Home secretary announces harsher sentences for migrants and people-smugglers in bid to deter Channel crossings

Home secretary announces harsher sentences for migrants and people-smugglers in bid to deter Channel crossings
Migrants caught arriving in the UK without permission could face up to four years in prison under legislation, but charities say asylum-seekers are forced to risk lives due to lack of safe routes

The home secretary has announced that migrants seeking to cross the English Channel on small boats, and the people-smugglers enabling them, are to face more severe prison sentence in a bid to deter illegal crossings.

The move is part of the Nationality and Borders Bill, and is intended to fix the UK’s “broken asylum system” Priti Patel said.

The proposed legislation, which will receive its first reading in the House of Commons on Tuesday, will make it a criminal offence to knowingly arrive in the UK without permission. Doing so, if the proposed legislation is approved, will carry a maximum prison sentence of four years, up from six months.

Those found guilty of smuggling people across the Channel will also face stricter punishment – life in prison – up from a maximum of 14 years.

A clause within the proposed legislation seeks to broaden the offence of arriving unlawfully so that it includes arrival as well as entry into the UK, which will allow those who are intercepted in UK territorial waters to be prosecuted.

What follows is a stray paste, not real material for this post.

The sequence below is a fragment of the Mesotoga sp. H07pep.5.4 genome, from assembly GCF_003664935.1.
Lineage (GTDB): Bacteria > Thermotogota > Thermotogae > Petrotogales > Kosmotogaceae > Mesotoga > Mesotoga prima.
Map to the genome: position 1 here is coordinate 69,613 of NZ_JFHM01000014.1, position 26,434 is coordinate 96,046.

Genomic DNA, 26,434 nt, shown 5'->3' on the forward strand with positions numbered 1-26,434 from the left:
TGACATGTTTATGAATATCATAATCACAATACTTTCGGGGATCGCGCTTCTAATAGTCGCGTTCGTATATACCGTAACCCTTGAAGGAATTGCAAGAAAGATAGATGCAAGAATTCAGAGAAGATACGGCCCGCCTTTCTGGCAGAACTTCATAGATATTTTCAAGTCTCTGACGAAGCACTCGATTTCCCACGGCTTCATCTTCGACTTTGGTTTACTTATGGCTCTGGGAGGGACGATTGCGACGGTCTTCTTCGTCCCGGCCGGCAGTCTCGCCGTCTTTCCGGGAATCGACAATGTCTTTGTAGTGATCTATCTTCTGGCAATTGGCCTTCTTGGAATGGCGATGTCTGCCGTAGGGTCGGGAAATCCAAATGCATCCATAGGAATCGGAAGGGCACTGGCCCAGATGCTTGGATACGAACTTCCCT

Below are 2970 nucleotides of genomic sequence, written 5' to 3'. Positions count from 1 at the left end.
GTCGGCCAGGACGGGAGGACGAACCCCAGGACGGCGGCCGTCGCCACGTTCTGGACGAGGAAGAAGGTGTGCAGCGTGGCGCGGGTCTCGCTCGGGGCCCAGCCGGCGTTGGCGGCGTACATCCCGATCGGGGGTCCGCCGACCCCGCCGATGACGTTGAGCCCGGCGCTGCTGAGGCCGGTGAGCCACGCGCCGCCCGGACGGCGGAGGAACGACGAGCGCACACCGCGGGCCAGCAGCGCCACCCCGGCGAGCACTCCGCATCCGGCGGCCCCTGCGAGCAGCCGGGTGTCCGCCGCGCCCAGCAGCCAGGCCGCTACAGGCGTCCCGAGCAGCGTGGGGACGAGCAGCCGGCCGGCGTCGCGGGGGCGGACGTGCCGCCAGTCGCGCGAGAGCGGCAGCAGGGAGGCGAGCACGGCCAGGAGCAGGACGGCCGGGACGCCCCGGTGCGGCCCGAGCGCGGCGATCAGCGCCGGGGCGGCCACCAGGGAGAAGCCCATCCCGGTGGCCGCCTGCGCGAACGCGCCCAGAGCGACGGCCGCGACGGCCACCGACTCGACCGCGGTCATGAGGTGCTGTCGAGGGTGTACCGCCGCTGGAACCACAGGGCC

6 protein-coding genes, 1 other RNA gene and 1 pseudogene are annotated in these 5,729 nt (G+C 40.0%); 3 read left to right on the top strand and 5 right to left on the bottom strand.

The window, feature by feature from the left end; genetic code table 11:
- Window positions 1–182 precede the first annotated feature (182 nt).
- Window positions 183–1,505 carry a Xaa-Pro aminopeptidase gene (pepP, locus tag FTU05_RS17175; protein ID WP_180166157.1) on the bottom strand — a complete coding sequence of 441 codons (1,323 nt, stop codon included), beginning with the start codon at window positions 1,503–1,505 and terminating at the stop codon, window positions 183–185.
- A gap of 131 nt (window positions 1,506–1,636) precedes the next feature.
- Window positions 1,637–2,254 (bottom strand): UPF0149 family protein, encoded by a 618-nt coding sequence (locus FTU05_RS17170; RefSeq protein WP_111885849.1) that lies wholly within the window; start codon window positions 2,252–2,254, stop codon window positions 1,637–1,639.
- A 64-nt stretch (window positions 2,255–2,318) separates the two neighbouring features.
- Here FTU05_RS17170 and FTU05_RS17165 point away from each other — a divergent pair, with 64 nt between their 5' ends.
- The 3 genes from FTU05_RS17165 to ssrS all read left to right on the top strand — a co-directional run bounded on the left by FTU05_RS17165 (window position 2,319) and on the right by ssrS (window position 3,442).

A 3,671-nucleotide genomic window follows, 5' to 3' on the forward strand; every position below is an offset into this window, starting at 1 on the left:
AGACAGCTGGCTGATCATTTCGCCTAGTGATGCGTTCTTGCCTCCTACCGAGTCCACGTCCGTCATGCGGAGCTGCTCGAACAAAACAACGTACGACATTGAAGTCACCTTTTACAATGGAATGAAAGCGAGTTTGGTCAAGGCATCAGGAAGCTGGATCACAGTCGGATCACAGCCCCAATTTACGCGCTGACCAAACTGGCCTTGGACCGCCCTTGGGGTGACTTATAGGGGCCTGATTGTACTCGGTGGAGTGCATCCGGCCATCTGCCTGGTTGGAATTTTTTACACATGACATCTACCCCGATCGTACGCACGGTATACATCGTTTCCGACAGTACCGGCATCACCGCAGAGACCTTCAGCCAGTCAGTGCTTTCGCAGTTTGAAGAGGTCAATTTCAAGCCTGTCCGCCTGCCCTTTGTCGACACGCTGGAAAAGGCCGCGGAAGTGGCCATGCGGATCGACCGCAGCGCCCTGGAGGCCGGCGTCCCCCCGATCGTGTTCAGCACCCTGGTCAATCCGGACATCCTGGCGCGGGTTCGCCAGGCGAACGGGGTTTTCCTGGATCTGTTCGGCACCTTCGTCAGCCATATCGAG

Ms Patel said: “The Nationality and Borders Bill contains vital measures to fix the UK’s broken asylum system.

“Our new plan for immigration is fair but firm.

“We will welcome people through safe and legal routes whilst preventing abuse of the system, cracking down on illegal entry and the criminality associated with it.”

In announcing the bill, the Home Office said that it was “very likely that those travelling to the UK via small boat will have come from a safe European Union country in which they could have claimed asylum”.

“Where this is the case, they are not seeking refuge at the earliest opportunity or showing good reason for seeking to enter the UK illegally but are instead ‘asylum shopping’ by picking the UK as a preferred destination over others and using an illegal route to get here,” the department claimed.

Labour has already said that they will oppose the bill, with shadow home secretary Nick Thomas-Symonds calling it “unconscionable”.

In response to the home secretary’s announcement, Amnesty International UK’s refugee and migrant rights director, Steve Valdez-Symonds, said: “While the Home Office continues to make no safe and legal routes to the UK available for those claiming asylum, some people will continue to be forced to risk their lives to do so – including in small boats across the Channel.

“Instead of peddling deliberately misleading myths and untruths about asylum and migration, the Home Office should be establishing safe routes for those few people escaping persecution who wish to seek asylum here.”

Last year, 8,417 people made the journey across the English Channel in small boats. This year, already nearly 6,000 people have reached the UK in record numbers, with more than 2,000 crossing in June alone.

Analysis by PA news agency suggests that last year’s figure could be eclipsed within two months if crossings in July and August are comparable to last summer.

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